Organizations find themselves facing numerous questions concerning the maturing of their E-Business organization. Especially in the light of recent market developments, performance optimization of the E-Business organization is now more important than ever. Key questions companies have are:
- How does my E-Business organization perform?
- How do we measure up against our sector and/or best practices?
- Are we able to successfully sustain E-Business?
- How is E-Business adding value to our organization and how can we capitalize on this?
- Do we have what it takes to take the next step, and what do we need to focus on?
7 Key challenges organizations face:
- Strategic impact undervalued:
E-Business is often not seen as strategic at organizational level. E-Business initiatives remain at the departmental level. This implies that E-Business risks being in a functional silo, without sufficient support in the organization, leading to clear-cut inefficiency and insufficient utilization of the E-Business potential. Indicator of this is that often, business and IT strategies are not at the same maturity level.
- Governance needs clarity:
control over E-Business is firmly in the hands of marketing. Aligning accross departments remains the main challenge. Decentralized E-Business organizations struggle with leadership, governance and competencies.
- Leadership is lacking:
Encouragement of top management is a prerequisite for alignment but is running behind in most sectors. This is a serious inhibitor for getting the most out of the E-Business organization. Senior management needs to step up and take ownership of E-Business.
- Integration struggles:
lack of clear governance and responsibilities at departmental level cause E-Business process integration to struggle. There is a direct relationship between Governance and the level of Process Integration.
- Performance, what performance?:
Measuring E-Business contribution and costs is still not common practice: 35% of organizations do not measure E-Business contribution at organizational level!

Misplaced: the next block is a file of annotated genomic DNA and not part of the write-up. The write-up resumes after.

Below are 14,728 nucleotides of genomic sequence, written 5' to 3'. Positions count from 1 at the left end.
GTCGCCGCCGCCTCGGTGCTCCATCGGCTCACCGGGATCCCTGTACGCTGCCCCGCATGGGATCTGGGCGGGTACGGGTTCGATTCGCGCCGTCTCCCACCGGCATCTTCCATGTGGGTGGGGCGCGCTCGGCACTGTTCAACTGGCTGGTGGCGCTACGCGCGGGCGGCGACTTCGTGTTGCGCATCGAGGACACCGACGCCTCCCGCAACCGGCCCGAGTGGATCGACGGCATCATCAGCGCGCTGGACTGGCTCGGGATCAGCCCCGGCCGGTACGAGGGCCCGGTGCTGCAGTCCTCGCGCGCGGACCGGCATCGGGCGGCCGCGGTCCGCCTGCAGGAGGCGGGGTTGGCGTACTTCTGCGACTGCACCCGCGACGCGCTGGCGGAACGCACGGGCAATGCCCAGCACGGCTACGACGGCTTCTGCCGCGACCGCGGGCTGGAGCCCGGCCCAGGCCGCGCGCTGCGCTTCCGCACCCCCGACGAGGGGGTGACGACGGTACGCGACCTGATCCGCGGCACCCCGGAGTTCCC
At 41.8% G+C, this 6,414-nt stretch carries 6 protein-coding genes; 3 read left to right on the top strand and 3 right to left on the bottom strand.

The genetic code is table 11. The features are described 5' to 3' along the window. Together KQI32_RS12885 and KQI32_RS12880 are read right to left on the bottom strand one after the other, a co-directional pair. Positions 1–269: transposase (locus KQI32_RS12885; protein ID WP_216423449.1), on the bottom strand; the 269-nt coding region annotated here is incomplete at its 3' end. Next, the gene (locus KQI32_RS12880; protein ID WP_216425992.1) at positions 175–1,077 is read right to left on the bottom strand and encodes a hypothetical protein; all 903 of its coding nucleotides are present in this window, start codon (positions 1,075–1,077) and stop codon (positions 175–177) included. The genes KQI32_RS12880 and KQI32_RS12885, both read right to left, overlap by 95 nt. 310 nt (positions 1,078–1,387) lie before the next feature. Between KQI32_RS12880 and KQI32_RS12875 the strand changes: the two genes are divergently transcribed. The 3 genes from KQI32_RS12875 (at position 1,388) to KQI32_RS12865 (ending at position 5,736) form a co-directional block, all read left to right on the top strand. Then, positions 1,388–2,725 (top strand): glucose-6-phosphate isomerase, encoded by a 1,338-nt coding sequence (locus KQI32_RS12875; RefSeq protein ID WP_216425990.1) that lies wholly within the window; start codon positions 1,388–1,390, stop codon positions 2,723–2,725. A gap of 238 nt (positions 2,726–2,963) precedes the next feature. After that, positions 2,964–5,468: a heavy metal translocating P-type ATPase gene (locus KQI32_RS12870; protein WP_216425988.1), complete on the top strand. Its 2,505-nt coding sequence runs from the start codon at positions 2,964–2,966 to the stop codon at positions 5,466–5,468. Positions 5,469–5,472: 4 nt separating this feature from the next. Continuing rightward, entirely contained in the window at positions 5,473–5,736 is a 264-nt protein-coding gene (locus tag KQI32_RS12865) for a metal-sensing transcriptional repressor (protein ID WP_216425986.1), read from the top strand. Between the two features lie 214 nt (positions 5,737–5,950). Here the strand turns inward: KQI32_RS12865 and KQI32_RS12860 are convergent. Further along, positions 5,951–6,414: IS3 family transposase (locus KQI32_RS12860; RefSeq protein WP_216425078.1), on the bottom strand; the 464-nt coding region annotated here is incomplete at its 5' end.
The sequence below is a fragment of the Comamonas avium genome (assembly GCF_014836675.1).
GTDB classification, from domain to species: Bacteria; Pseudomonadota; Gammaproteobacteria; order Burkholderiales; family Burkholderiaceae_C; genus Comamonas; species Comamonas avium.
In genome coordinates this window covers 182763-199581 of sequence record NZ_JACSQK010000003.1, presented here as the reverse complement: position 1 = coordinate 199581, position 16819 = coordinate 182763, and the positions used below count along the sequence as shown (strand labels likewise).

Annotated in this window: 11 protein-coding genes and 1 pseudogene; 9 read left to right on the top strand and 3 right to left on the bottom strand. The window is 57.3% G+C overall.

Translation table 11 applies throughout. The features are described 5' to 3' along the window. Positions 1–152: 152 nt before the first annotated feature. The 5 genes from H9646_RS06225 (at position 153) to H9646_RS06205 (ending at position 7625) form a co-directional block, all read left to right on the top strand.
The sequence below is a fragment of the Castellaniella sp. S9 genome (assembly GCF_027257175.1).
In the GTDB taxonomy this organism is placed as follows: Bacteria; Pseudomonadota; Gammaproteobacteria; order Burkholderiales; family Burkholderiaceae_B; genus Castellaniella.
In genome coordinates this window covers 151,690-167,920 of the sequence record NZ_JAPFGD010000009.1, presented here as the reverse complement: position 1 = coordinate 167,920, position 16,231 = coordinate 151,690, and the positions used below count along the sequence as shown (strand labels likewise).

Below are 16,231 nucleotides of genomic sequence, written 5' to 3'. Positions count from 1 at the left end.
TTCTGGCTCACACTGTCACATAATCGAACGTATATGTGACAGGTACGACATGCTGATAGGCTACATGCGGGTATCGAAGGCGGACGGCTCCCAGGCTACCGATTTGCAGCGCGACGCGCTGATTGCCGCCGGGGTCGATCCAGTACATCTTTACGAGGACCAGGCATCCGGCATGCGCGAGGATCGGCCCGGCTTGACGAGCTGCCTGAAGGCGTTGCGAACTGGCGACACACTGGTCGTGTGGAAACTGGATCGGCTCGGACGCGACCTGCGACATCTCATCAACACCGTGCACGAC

- Mind the gap:
The struggle align accrosss departments and specifically with IT happen is a clear indication of the room for improvement. Organizations are often able to work together at a planning stage, but have much more difficulties in aligning the nitty gritty of the execution.
- Show me the way:
employees usually are more open towards E-Business and willing to embrace it, but are looking for management guidance and support to lead the way. Most notably, internal communication regarding E-Business projects and successes is often lacking. Insufficient competencies and internal support to develop them, poses a main barrier to successfully realizing E-Business potential.
Why an E-Business Monitor:
Well, the idea is that all organizations pass through similar stages with respect to the way they use and manage E-Business to support and facilitate business goals, processes and operations. The E-Business Monitor will help them to:
- Determine where they are
- Identifies high-priority improvement actions which need to be taken to improve current performance
- Clarifies which steps need to be taken to grow
- Offers organizations the benefit of benchmarking against cross-industry best practices
Organizations have a need to benchmark and analyze to identify improvement areas. The aim of E-Business Monitor is to provide an independent, comprehensive and standardized framework to benchmark, analyze and improve E-Business performance. The E-Business Monitor Index was designed by working with industry leaders and tested with a private beta community of companies. The result is a classification on 4 levels of the E-Business Monitor Index.
E-Business Monitor Index
are well balanced across all disciplines, indicating both a well performing team, effective channel and the ability to get results. These organizations are well under way to become truly ‘E-Business’ organizations.
are well balanced across all disciplines but also have some areas that need improvement. These organizations are above average performance and represent the 50-75% of participant scores.
score well in at least one section but typically have multiple areas that need improvement. These organizations have potential for improvement, often relatively easy to realize. This group represents the 25-50% of participant scores.
are the least performing organizations, facing challenges in multiple areas. They have an average score low 25% of participant scores.
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